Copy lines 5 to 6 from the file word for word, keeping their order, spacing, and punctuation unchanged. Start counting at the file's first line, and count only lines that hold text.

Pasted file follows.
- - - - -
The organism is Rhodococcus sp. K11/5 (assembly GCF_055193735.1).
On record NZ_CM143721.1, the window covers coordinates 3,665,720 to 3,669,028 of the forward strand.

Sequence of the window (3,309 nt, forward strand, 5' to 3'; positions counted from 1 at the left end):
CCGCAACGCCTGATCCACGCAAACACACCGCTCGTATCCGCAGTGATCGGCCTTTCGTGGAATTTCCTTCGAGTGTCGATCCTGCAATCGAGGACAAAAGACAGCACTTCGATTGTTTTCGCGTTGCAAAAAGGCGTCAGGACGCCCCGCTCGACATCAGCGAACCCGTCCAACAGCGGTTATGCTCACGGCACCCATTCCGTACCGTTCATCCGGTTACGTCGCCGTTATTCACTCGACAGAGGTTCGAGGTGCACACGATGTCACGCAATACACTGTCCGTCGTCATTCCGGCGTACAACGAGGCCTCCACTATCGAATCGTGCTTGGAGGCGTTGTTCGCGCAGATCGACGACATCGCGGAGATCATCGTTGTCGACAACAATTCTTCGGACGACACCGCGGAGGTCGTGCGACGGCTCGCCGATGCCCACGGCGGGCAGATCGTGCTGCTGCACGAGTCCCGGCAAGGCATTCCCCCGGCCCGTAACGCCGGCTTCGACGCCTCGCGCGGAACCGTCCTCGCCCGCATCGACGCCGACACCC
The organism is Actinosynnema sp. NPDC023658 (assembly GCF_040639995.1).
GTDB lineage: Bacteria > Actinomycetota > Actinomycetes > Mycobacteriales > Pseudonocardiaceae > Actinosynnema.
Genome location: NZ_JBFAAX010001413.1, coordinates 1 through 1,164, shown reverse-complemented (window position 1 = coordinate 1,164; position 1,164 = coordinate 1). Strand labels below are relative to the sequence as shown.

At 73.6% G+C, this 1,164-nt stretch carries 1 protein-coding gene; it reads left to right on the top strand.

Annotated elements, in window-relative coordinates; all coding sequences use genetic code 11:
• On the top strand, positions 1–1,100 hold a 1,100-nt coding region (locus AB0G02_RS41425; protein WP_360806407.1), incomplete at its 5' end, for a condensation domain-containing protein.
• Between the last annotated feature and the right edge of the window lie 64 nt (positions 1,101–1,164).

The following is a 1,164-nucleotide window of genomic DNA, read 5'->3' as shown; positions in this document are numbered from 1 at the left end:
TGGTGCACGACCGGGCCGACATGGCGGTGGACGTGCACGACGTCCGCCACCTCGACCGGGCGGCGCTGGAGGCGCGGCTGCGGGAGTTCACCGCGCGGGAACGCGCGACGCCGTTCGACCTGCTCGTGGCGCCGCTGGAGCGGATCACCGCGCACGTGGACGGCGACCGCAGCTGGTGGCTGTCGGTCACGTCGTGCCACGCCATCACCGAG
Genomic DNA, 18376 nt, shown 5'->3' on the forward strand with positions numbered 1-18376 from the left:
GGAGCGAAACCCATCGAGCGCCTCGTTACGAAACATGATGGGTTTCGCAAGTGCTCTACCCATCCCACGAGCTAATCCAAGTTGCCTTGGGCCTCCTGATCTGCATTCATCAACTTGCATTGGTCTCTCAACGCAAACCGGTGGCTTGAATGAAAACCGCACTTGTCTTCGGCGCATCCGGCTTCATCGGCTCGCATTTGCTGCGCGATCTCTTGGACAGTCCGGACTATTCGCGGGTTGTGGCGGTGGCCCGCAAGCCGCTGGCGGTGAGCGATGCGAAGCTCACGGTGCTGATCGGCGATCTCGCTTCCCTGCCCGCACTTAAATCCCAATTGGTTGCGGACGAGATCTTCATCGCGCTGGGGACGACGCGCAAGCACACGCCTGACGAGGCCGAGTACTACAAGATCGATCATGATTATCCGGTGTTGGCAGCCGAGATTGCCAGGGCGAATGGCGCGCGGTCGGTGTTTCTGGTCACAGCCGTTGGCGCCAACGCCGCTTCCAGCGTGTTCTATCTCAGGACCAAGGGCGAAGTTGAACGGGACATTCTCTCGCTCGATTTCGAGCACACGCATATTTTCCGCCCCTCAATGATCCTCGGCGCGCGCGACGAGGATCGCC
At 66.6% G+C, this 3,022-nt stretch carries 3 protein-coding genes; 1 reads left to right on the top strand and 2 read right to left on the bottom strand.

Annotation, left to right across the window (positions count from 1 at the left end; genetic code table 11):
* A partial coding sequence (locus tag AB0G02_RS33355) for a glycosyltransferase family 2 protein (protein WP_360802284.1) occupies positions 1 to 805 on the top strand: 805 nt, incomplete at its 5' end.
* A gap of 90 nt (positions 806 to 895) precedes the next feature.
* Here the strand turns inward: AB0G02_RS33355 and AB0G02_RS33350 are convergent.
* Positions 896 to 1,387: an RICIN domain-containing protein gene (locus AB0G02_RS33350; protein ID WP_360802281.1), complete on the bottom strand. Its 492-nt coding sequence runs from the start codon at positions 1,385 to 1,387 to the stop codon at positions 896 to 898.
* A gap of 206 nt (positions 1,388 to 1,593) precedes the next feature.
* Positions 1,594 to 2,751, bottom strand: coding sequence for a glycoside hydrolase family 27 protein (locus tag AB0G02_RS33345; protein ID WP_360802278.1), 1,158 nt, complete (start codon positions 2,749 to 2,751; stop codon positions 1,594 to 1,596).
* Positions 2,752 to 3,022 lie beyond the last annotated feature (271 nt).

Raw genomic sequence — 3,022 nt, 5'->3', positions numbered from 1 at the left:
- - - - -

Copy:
The organism is Actinosynnema sp. NPDC023658 (assembly GCF_040639995.1).
GTDB lineage: Bacteria > Actinomycetota > Actinomycetes > Mycobacteriales > Pseudonocardiaceae > Actinosynnema.